War of the Satellites (1958)

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In Roger Corman’s War of the Satellites (1958), space exploration is blocked by a mysterious alien group intent on protecting the universe from the interference of humans, who they see as intellectual infants at best and a virus contaminating the Earth at worst. Even after a series of Project Sigma satellites explode when they reaching a certain point in space, scientists are undeterred and plan how to improve the program and technology. Then a message–on paper delivered by rocket–arrives from space and is found by two teenagers necking in the woods (ring a ding ding ding, daddy!). The message orders the UN and all humanity to stop space travel, but humans shrug and proceed anyway. Next the aliens send an emissary, who takes on the likeness of the man heading the program, Dr. Van Ponder (Richard Devon), after he dies in a car crash.

This fake Van is able to create clones of himself to be in several places at once, and is allowed to command the next expedition despite arousing suspicions when he acts strangely and the terrible burns he suffers in the lab don’t cause him pain or lasting injury. Van plans to sabotage the mission and end the program once and for all by flying the spacecraft straight into certain destruction at the dangerous barrier area (which I could’ve sworn I heard Control call the Magneto cloud). Will the crew be able to stop this alien doppelganger?

This is a super-low budget film done in weeks, and began with Corman’s promise to Allied to use the word satellite in the title to capitalize on the recent Sputnik launch; even the manned spacecraft in the film are referred to as satellites and the teens mention the Sputnik listing in the TV Guide. As usual for many of Corman’s early epics, effects are cheap and cheesy, depend on miniatures and a few sets used over and over with slight alterations, and usually there are also some delightfully creative and forward-looking techniques and details to be found. The ship is huge and roomy with labyrinthine halls and arch structures, and people get so far away from each other they use tablet screens to see what other areas are up to. The crew (which includes Susan Cabot and heroic Dick Miller) walk around leisurely and sit down seconds before takeoff. And where do they sit but in gorgeous leather recliners with a rocker base (I want one in front of my TV) with one seat belt around their waist to protect them from the crushing G-forces.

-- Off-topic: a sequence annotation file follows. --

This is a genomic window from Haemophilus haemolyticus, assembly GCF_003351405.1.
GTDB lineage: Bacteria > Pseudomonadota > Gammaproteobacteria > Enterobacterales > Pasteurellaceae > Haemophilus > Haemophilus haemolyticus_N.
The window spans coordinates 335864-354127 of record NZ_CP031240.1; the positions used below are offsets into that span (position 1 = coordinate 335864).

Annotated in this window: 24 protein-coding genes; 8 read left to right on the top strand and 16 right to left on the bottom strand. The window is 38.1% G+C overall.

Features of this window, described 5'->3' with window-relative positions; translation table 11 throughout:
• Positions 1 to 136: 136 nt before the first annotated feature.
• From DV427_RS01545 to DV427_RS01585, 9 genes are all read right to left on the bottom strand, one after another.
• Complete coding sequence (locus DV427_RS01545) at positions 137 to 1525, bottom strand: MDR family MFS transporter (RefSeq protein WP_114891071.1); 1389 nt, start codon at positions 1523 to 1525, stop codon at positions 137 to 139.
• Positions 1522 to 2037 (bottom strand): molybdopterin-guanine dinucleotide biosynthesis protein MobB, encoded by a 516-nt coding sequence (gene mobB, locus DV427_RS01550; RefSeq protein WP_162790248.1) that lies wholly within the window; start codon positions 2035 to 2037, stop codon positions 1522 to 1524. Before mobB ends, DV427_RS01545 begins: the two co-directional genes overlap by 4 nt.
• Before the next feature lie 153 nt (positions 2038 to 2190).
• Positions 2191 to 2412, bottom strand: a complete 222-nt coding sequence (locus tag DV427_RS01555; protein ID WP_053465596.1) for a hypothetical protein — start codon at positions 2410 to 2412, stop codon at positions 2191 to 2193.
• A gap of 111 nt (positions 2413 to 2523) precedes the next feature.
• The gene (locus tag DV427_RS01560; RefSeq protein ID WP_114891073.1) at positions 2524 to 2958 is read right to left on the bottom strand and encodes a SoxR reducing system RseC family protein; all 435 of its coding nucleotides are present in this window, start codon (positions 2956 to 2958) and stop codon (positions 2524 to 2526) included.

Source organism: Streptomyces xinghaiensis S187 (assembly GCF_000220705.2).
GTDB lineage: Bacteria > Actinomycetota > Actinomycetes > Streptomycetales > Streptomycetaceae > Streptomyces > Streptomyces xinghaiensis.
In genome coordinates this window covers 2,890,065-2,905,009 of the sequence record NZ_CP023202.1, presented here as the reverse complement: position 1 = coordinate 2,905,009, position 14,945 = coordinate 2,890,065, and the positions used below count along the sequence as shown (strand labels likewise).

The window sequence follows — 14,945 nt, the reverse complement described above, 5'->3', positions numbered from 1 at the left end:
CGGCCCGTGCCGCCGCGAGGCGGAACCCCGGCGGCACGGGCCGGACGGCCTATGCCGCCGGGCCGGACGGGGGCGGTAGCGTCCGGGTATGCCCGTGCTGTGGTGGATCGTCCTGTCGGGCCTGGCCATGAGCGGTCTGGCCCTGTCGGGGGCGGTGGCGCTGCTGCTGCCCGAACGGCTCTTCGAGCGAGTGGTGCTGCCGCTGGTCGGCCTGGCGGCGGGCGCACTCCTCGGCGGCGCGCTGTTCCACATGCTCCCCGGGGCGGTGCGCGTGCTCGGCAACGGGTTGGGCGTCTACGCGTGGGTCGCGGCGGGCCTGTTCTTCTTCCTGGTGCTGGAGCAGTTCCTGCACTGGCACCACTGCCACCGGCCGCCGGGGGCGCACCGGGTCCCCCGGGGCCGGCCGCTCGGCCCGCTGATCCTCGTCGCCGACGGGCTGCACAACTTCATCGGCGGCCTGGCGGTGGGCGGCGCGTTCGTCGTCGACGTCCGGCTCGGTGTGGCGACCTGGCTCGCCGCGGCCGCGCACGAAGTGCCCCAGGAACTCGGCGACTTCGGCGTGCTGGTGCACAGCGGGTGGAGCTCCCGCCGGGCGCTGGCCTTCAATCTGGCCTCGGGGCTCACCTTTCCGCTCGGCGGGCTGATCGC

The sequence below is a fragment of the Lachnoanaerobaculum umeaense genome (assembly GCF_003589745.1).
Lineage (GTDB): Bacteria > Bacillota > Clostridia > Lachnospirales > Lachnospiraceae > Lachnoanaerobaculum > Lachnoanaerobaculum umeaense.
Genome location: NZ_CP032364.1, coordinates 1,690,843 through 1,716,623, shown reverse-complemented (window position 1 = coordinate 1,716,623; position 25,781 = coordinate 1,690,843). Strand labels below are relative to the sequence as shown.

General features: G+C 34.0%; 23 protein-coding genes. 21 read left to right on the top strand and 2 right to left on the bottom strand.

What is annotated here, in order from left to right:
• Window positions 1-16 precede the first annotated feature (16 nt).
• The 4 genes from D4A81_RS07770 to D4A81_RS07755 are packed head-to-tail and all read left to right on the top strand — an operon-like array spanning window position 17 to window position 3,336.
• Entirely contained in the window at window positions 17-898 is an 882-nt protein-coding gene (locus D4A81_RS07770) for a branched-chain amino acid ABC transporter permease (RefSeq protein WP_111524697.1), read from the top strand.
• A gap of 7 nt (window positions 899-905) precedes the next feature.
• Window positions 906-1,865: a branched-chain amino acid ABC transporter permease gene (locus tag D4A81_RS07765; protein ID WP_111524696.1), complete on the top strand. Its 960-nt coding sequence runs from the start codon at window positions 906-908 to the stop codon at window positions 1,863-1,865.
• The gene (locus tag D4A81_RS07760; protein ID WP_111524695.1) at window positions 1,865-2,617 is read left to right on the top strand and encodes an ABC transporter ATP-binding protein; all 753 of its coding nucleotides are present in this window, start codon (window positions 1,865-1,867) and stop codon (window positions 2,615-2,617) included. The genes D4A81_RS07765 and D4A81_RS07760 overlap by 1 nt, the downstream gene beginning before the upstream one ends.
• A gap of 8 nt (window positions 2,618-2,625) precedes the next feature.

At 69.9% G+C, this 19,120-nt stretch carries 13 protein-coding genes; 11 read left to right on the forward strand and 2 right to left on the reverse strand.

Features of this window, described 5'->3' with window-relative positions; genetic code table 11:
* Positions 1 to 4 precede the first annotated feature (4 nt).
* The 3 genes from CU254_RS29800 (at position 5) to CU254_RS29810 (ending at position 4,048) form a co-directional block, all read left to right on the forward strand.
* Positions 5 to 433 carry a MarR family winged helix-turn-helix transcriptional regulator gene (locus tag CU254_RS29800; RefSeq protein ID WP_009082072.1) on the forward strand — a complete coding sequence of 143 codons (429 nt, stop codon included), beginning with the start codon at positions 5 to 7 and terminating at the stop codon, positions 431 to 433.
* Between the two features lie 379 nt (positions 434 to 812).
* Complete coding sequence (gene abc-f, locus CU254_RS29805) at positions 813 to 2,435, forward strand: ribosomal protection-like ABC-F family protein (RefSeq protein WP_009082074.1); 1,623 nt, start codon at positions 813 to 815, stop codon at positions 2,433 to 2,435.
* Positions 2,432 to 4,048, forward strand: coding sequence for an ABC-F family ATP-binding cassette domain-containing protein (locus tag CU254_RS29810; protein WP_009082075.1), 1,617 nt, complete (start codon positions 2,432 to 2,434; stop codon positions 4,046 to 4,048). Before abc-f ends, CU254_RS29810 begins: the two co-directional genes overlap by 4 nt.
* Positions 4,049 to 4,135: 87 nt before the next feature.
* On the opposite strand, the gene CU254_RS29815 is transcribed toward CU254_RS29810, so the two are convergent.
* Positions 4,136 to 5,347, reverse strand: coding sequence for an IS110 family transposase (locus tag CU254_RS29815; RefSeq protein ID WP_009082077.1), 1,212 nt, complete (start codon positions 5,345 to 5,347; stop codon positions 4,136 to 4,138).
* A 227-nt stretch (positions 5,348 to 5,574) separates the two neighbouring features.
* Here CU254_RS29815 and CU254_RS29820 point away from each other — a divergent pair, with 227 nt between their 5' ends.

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The spacesuits are not as shown in the poster above. They’re dark, stylish, minimalist onesies with lots of strategically placed zippers, the shoes are eternally cool low black Chucks with white soles, and they communicate by pressing on a slim black collar. I like how easily they explain away complicated concepts and theories just by saying “oh you wouldn’t understand.” Certainly saved research and screenwriting departments a lot of work. The effect where Van massages his hand to erase his severe burns is clever, as is the clone generation process. Facing a medical exam, Van fabricates himself a beating heart, and in so doing, inadvertently neutralizes his alien power to control the bodies of others and also gives himself pesky human feelings. Suddenly overcome by a powerful attraction to Sybil (Cabot), he gives himself away and foils his mission by professing his love to her. The Van clone that splits off from this lovelorn one is distinguishable by his pale face, generous use of eyeshadow, and withering disapproving look for the one that betrayed the mission by going human. Credit to Devon for doing such a fun job playing the real Van and all these different copies in doppelgangland. He and the rest of this neat cast make all the talky parts fun to sit through, and the whole thing is schlocky fun.

Roger Corman makes an appearance at mission control, along with Robert Shayne and writer/director Bruno VeSota, who was seen in many Corman pictures.